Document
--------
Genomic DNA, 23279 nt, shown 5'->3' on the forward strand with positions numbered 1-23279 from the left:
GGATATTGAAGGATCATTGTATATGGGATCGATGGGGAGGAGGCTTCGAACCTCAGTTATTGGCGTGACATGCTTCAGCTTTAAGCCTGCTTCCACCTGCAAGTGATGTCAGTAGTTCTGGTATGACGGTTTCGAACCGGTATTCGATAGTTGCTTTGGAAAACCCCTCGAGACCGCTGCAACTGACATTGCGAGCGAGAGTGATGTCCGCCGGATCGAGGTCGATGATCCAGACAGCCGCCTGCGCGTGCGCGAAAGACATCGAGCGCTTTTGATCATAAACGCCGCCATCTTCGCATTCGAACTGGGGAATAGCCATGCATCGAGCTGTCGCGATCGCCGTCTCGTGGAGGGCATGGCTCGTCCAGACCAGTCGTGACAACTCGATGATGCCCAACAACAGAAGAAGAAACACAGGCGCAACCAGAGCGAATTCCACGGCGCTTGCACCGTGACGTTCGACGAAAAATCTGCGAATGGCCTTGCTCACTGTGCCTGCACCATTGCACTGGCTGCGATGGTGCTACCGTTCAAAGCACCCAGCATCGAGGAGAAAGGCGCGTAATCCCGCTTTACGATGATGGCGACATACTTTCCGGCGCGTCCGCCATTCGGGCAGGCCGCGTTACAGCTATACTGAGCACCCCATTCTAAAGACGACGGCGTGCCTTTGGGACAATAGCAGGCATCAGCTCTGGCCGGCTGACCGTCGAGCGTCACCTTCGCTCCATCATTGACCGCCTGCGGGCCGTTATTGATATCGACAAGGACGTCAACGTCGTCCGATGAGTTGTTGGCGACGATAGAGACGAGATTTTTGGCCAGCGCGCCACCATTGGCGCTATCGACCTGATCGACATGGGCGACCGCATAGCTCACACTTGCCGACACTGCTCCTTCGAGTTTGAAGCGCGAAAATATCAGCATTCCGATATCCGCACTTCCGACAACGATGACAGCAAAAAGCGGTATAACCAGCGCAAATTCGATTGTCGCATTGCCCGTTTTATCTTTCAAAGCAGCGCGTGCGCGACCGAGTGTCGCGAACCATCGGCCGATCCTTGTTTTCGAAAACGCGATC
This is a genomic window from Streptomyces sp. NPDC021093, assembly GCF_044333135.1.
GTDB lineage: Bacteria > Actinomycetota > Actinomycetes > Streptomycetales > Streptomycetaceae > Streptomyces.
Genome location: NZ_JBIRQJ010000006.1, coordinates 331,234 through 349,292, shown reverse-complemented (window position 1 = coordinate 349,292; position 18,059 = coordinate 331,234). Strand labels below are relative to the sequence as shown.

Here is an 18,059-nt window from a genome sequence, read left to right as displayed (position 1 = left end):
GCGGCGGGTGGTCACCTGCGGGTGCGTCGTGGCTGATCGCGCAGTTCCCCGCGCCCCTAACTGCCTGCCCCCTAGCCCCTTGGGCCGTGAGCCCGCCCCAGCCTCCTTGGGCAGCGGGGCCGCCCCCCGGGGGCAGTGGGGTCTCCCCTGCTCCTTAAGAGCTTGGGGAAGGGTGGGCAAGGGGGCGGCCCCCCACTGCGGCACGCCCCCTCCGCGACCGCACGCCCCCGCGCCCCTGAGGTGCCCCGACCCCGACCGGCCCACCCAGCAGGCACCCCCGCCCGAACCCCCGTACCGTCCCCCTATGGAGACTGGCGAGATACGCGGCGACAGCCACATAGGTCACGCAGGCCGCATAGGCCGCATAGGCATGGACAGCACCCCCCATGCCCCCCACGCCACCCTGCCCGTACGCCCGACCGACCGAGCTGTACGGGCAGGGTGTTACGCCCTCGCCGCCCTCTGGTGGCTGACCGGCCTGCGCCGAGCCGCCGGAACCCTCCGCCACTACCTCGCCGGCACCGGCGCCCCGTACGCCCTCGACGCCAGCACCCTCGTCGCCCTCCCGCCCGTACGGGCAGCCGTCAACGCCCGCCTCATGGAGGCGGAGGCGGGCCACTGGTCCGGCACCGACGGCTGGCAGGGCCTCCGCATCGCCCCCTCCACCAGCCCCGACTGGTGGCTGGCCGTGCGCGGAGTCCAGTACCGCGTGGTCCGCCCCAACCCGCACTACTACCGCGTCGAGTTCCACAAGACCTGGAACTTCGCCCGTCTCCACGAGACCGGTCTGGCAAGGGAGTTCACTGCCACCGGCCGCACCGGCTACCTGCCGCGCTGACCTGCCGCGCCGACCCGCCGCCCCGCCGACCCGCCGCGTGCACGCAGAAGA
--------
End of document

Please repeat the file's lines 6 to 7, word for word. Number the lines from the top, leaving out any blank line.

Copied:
Here is an 18,059-nt window from a genome sequence, read left to right as displayed (position 1 = left end):
GCGGCGGGTGGTCACCTGCGGGTGCGTCGTGGCTGATCGCGCAGTTCCCCGCGCCCCTAACTGCCTGCCCCCTAGCCCCTTGGGCCGTGAGCCCGCCCCAGCCTCCTTGGGCAGCGGGGCCGCCCCCCGGGGGCAGTGGGGTCTCCCCTGCTCCTTAAGAGCTTGGGGAAGGGTGGGCAAGGGGGCGGCCCCCCACTGCGGCACGCCCCCTCCGCGACCGCACGCCCCCGCGCCCCTGAGGTGCCCCGACCCCGACCGGCCCACCCAGCAGGCACCCCCGCCCGAACCCCCGTACCGTCCCCCTATGGAGACTGGCGAGATACGCGGCGACAGCCACATAGGTCACGCAGGCCGCATAGGCCGCATAGGCATGGACAGCACCCCCCATGCCCCCCACGCCACCCTGCCCGTACGCCCGACCGACCGAGCTGTACGGGCAGGGTGTTACGCCCTCGCCGCCCTCTGGTGGCTGACCGGCCTGCGCCGAGCCGCCGGAACCCTCCGCCACTACCTCGCCGGCACCGGCGCCCCGTACGCCCTCGACGCCAGCACCCTCGTCGCCCTCCCGCCCGTACGGGCAGCCGTCAACGCCCGCCTCATGGAGGCGGAGGCGGGCCACTGGTCCGGCACCGACGGCTGGCAGGGCCTCCGCATCGCCCCCTCCACCAGCCCCGACTGGTGGCTGGCCGTGCGCGGAGTCCAGTACCGCGTGGTCCGCCCCAACCCGCACTACTACCGCGTCGAGTTCCACAAGACCTGGAACTTCGCCCGTCTCCACGAGACCGGTCTGGCAAGGGAGTTCACTGCCACCGGCCGCACCGGCTACCTGCCGCGCTGACCTGCCGCGCCGACCCGCCGCCCCGCCGACCCGCCGCGTGCACGCAGAAGA